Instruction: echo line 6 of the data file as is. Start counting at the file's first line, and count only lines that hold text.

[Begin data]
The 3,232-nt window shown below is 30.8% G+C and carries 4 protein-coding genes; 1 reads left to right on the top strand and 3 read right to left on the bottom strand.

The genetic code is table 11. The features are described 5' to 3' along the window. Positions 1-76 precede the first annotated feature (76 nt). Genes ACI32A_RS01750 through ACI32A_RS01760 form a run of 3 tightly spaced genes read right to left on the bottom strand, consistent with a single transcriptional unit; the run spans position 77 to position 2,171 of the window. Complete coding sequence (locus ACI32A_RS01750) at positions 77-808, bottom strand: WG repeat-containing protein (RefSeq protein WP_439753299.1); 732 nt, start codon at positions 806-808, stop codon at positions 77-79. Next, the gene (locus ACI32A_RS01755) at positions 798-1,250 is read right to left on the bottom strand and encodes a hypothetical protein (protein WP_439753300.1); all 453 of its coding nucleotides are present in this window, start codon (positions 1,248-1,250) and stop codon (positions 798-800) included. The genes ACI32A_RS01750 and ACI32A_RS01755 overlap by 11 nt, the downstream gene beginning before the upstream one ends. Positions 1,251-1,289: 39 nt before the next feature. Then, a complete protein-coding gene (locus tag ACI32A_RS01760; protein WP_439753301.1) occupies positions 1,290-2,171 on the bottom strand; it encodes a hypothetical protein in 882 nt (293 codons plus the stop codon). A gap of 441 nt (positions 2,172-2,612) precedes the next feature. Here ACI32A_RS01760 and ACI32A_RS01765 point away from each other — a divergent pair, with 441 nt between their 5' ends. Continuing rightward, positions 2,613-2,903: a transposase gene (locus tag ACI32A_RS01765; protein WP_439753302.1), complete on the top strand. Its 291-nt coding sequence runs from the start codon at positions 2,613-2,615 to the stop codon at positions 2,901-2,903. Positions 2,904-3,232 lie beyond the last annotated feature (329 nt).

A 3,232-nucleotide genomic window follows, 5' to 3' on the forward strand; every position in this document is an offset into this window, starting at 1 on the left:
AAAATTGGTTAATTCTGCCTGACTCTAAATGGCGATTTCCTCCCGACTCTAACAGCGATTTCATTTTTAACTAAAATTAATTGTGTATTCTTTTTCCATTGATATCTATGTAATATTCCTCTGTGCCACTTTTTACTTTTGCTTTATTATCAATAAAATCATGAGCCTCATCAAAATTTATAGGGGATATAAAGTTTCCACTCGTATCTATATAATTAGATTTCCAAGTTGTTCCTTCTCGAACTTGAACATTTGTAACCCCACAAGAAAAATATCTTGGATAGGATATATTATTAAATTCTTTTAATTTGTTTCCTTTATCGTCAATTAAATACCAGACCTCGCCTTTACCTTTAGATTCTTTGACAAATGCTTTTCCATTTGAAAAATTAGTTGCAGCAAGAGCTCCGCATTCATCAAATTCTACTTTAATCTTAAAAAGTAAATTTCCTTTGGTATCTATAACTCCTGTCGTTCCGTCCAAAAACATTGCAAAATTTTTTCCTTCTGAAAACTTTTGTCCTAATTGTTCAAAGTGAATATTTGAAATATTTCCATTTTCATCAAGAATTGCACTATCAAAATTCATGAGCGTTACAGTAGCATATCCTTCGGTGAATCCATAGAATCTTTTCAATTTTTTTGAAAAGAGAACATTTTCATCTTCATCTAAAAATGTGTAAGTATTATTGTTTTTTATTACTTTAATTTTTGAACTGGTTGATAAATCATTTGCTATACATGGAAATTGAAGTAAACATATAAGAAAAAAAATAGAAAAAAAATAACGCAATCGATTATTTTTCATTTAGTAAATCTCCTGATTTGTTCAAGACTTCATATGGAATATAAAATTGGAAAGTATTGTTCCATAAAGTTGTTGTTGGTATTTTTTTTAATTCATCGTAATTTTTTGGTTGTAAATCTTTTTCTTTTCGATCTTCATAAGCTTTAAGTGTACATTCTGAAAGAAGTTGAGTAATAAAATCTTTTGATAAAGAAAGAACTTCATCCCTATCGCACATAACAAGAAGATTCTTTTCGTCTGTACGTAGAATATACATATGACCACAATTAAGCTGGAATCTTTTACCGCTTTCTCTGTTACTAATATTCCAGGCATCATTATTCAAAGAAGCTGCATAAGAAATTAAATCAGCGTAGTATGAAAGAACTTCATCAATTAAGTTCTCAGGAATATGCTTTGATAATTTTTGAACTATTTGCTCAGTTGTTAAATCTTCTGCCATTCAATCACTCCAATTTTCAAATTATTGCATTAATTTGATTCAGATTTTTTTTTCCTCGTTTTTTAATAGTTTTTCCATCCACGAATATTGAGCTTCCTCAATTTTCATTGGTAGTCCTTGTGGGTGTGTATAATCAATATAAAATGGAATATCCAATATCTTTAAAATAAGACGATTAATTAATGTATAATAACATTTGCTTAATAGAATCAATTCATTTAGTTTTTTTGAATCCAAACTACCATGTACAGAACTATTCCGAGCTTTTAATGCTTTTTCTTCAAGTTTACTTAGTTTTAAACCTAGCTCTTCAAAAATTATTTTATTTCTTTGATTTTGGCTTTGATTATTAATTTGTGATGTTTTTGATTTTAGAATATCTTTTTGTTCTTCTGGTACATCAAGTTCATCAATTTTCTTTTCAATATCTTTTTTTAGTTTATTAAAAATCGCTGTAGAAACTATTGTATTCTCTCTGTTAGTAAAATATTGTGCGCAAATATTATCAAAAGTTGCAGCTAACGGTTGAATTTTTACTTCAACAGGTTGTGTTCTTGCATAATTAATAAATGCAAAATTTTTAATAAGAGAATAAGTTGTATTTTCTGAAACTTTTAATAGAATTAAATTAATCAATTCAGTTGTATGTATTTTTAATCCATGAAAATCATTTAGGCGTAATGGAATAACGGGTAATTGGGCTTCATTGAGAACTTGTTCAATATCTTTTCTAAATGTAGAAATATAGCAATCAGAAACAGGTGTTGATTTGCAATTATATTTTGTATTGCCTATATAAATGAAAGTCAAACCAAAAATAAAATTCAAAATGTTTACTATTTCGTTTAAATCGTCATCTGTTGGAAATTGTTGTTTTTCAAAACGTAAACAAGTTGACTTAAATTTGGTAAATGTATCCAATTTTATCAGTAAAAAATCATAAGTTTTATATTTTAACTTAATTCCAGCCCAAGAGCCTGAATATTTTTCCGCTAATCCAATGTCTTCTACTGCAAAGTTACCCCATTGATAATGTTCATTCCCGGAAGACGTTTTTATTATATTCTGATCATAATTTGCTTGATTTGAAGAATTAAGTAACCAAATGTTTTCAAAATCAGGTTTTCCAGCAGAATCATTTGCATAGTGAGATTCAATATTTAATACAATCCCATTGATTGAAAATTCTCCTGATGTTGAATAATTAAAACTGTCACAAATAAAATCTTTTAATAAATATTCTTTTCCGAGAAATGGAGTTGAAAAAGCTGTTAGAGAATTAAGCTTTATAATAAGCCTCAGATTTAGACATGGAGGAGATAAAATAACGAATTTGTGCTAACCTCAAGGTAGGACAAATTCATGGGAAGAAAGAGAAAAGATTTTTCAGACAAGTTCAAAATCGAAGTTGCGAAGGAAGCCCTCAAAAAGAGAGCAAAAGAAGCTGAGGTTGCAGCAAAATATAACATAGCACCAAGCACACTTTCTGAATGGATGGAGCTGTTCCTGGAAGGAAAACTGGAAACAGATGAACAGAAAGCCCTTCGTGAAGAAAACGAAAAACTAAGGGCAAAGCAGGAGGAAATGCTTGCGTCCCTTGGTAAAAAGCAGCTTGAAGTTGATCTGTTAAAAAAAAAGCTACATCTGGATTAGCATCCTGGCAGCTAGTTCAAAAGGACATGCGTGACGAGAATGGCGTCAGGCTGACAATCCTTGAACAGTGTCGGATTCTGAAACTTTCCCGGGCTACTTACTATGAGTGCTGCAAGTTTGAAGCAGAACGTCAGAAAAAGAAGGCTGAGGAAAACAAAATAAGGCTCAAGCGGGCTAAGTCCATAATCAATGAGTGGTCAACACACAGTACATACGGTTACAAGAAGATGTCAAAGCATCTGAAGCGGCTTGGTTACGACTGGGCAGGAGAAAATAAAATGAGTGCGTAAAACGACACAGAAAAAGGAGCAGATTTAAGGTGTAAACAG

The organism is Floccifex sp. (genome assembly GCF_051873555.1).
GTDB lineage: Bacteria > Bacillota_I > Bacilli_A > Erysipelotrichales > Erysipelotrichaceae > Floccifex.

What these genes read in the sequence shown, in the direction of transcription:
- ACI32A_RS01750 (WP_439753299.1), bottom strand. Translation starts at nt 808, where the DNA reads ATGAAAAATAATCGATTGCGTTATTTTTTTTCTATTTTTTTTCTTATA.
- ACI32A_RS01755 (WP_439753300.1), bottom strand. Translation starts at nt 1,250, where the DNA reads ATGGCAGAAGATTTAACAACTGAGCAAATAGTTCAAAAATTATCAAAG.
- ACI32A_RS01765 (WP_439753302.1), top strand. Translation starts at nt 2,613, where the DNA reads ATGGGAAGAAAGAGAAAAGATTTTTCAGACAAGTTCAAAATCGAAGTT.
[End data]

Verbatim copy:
GTDB lineage: Bacteria > Bacillota_I > Bacilli_A > Erysipelotrichales > Erysipelotrichaceae > Floccifex.